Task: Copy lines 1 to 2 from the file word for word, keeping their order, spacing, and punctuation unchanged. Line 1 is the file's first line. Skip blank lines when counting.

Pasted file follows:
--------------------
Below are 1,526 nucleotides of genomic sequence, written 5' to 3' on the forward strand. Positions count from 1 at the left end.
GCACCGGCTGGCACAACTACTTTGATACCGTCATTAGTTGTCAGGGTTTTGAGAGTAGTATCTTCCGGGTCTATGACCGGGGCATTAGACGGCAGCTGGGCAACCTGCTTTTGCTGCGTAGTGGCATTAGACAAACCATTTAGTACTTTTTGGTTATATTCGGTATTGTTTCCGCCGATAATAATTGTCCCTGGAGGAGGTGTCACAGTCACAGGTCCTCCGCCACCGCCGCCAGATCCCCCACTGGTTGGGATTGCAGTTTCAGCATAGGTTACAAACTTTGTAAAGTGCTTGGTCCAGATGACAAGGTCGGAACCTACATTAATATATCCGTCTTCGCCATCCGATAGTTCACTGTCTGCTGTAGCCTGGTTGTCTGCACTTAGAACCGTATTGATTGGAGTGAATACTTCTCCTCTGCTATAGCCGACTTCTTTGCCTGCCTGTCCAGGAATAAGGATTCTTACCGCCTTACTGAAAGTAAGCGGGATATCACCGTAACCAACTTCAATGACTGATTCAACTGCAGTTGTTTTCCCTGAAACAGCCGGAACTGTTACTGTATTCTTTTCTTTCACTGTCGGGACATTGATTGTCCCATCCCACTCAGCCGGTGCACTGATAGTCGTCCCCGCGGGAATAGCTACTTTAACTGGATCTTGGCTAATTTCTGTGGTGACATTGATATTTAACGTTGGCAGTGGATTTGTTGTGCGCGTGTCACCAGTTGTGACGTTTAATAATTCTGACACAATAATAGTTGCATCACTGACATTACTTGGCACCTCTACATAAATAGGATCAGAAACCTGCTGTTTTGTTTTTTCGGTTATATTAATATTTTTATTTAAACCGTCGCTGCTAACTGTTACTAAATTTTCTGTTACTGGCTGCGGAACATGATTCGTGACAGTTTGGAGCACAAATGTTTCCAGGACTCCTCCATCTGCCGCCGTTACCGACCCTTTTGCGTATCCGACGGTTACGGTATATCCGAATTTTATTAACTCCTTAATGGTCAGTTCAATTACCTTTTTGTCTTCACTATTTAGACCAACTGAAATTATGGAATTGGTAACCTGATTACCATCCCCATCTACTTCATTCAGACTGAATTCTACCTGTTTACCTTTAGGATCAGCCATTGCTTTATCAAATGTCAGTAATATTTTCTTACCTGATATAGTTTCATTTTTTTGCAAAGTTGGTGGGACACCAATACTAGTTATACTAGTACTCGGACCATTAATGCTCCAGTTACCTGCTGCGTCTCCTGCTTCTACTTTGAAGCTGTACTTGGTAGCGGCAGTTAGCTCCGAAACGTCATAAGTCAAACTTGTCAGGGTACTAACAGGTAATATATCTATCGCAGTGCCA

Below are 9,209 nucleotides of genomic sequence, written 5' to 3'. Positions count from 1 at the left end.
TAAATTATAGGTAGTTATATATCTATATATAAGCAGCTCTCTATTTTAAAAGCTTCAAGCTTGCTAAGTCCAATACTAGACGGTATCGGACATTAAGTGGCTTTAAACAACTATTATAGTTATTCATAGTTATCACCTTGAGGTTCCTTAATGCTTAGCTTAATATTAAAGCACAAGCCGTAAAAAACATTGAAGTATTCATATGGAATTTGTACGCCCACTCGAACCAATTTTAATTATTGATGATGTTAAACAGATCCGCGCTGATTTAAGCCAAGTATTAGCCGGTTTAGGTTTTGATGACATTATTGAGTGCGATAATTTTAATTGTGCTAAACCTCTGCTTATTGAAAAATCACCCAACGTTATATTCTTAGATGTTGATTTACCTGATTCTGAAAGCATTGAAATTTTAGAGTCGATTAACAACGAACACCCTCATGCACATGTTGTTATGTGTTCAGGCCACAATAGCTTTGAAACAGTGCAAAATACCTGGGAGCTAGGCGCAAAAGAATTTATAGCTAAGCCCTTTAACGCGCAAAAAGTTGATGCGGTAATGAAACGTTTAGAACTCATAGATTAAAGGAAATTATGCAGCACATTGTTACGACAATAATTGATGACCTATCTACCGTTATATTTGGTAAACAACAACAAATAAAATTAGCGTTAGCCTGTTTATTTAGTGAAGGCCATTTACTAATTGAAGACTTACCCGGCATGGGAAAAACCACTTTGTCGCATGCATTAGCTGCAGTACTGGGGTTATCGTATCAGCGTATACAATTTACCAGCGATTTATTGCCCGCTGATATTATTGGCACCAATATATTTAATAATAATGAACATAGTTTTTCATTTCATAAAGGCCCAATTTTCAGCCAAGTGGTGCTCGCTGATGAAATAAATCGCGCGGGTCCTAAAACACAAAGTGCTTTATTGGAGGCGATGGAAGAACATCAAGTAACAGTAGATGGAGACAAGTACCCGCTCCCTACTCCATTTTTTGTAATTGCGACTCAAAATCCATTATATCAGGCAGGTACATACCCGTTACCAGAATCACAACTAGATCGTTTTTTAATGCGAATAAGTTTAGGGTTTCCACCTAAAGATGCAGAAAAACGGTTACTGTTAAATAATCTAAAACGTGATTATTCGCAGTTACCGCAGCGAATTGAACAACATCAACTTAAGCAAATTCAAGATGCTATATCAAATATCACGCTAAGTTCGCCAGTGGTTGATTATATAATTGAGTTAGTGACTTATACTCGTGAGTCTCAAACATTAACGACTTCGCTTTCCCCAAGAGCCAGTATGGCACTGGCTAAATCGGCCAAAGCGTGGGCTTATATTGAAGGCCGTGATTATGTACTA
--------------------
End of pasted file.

Below are 1,526 nucleotides of genomic sequence, written 5' to 3' on the forward strand. Positions count from 1 at the left end.
GCACCGGCTGGCACAACTACTTTGATACCGTCATTAGTTGTCAGGGTTTTGAGAGTAGTATCTTCCGGGTCTATGACCGGGGCATTAGACGGCAGCTGGGCAACCTGCTTTTGCTGCGTAGTGGCATTAGACAAACCATTTAGTACTTTTTGGTTATATTCGGTATTGTTTCCGCCGATAATAATTGTCCCTGGAGGAGGTGTCACAGTCACAGGTCCTCCGCCACCGCCGCCAGATCCCCCACTGGTTGGGATTGCAGTTTCAGCATAGGTTACAAACTTTGTAAAGTGCTTGGTCCAGATGACAAGGTCGGAACCTACATTAATATATCCGTCTTCGCCATCCGATAGTTCACTGTCTGCTGTAGCCTGGTTGTCTGCACTTAGAACCGTATTGATTGGAGTGAATACTTCTCCTCTGCTATAGCCGACTTCTTTGCCTGCCTGTCCAGGAATAAGGATTCTTACCGCCTTACTGAAAGTAAGCGGGATATCACCGTAACCAACTTCAATGACTGATTCAACTGCAGTTGTTTTCCCTGAAACAGCCGGAACTGTTACTGTATTCTTTTCTTTCACTGTCGGGACATTGATTGTCCCATCCCACTCAGCCGGTGCACTGATAGTCGTCCCCGCGGGAATAGCTACTTTAACTGGATCTTGGCTAATTTCTGTGGTGACATTGATATTTAACGTTGGCAGTGGATTTGTTGTGCGCGTGTCACCAGTTGTGACGTTTAATAATTCTGACACAATAATAGTTGCATCACTGACATTACTTGGCACCTCTACATAAATAGGATCAGAAACCTGCTGTTTTGTTTTTTCGGTTATATTAATATTTTTATTTAAACCGTCGCTGCTAACTGTTACTAAATTTTCTGTTACTGGCTGCGGAACATGATTCGTGACAGTTTGGAGCACAAATGTTTCCAGGACTCCTCCATCTGCCGCCGTTACCGACCCTTTTGCGTATCCGACGGTTACGGTATATCCGAATTTTATTAACTCCTTAATGGTCAGTTCAATTACCTTTTTGTCTTCACTATTTAGACCAACTGAAATTATGGAATTGGTAACCTGATTACCATCCCCATCTACTTCATTCAGACTGAATTCTACCTGTTTACCTTTAGGATCAGCCATTGCTTTATCAAATGTCAGTAATATTTTCTTACCTGATATAGTTTCATTTTTTTGCAAAGTTGGTGGGACACCAATACTAGTTATACTAGTACTCGGACCATTAATGCTCCAGTTACCTGCTGCGTCTCCTGCTTCTACTTTGAAGCTGTACTTGGTAGCGGCAGTTAGCTCCGAAACGTCATAAGTCAAACTTGTCAGGGTACTAACAGGTAATATATCTATCGCAGTGCCA